Returning visitors will notice some changes during this year’s Eastern Maine Sportsmen’s Show, but show organizers say attendees will likely notice the recently refurbished facility than any of the little tweaks that have been necessitated by the $6 million facelift of the New Balance Field House at the University of Maine in Orono.
“I think the exhibitors are going to be happy, and the public’s really going to be impressed,” said Woody Higgins, who helps organize the show for the Penobscot County Conservation Association.
The 76th edition of the show kicks off in two weeks, running from March 7-9 at the field house, Memorial Gymnasium and Stanley Wallace Pool.
But most of the exhibitors — and most of the attention — will be focused on the field house itself.
Higgins said officials at UMaine are understandably concerned about protecting the new floor that has been installed, and the PCCA has changed its floor plan and tinkered with show logistics in response.
At recent high school track meets held in the facility, no food or drink, with the exception of water, was allowed inside.
In past years, the PCCA-run concession stand has been a major money-maker for the club, according to Higgins. Keeping that concession stand was important to the club, which uses the proceeds from the show to fund youth camperships and college scholarships.
The solution: The club will move the expansive concession stand from its traditional spot on the field house track and set it up in Memorial Gym, in the same spot the stage has typically been set.
The 100 or so chairs that have always faced the stage will be turned around to face the other direction, and the stage will be set up near midcourt of the gym.
And while some exhibitors have sold food at their booths in the past, the PCCA will take additional precautions this year to protect the floor.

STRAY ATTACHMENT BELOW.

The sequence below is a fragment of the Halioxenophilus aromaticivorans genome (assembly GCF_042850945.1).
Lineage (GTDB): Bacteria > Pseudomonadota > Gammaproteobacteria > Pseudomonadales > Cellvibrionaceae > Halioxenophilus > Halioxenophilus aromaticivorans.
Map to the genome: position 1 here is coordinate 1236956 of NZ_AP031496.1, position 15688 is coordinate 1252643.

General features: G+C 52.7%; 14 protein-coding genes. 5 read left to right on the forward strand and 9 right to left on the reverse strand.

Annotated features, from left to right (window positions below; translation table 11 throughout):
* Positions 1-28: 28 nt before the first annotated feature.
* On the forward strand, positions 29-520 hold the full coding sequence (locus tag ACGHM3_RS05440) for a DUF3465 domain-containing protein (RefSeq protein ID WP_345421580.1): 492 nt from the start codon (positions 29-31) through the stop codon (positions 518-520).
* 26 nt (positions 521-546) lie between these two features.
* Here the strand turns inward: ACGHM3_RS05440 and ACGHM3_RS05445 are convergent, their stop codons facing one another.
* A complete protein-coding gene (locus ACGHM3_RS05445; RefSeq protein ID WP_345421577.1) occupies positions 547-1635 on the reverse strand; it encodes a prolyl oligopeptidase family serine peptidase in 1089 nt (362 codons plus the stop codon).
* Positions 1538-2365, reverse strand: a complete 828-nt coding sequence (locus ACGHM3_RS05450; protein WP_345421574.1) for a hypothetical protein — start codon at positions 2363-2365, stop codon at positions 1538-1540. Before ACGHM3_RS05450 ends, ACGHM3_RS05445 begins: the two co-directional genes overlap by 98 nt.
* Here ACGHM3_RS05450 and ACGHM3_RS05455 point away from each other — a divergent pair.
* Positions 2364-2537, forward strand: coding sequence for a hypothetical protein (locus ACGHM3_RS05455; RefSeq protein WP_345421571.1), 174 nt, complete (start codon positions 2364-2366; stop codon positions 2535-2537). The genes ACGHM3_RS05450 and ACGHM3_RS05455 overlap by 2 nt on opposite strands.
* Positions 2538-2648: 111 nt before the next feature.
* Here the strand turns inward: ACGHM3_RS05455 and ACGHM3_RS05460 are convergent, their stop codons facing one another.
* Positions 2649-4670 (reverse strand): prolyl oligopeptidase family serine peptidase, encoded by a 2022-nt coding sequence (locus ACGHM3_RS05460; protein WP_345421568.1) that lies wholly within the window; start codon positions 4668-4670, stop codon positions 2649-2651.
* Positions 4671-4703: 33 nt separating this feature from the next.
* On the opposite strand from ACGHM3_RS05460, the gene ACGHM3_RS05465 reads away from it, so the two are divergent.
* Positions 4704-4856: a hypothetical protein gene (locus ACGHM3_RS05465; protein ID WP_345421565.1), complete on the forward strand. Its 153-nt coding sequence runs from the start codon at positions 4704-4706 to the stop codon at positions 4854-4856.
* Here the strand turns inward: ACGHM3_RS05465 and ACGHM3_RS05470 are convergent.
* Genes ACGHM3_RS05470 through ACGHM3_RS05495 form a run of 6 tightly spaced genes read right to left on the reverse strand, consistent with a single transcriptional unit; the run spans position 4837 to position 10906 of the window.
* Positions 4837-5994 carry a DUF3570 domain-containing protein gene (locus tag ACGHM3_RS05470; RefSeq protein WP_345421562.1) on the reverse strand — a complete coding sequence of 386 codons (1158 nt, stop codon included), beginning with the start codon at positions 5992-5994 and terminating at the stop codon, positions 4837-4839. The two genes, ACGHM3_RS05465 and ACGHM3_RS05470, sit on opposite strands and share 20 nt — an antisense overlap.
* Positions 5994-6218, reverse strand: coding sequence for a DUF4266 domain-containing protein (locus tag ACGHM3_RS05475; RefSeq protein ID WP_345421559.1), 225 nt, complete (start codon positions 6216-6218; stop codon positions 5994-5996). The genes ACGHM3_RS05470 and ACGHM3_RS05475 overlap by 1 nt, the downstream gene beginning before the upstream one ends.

“Anybody that’s in the show that will be selling food, we’re asking them to tarp the floor [at their booth],” Higgins said.
The most obvious change for exhibitors themselves will be evident when they arrive to set up, Higgins said.
“There’s limited accessibility getting in where the overhead door used to be [on the Alfond Arena side of the field house],” he said. “So the moving in for the bigger [exhibitors] will be through the [other end of the field house].”
Some of those exhibitors have traditionally hauled boats into the facility easily.
“There’s no driving in and out like we’ve been able to do,” Higgins said, pointing out that smaller tow vehicles and human muscle power will be used this year.
For more than 80 years — and 75 previous editions of the show — outdoor enthusiasts have been flocking to the event, no matter what venue served as host for the event.
From the old Bangor City Hall to the (equally old) Bangor Auditorium to the (new, but recently demolished) Bangor Auditorium, the show has become a local rite of spring, even though it’s been held in February, March and April over the years.
Back in 1988, the show moved to UMaine, where it has been staged ever since.
And Higgins said this new version of the field house will be particularly appealing to attendees.
“I think people will be impressed with the brightness, the niceness,” he said.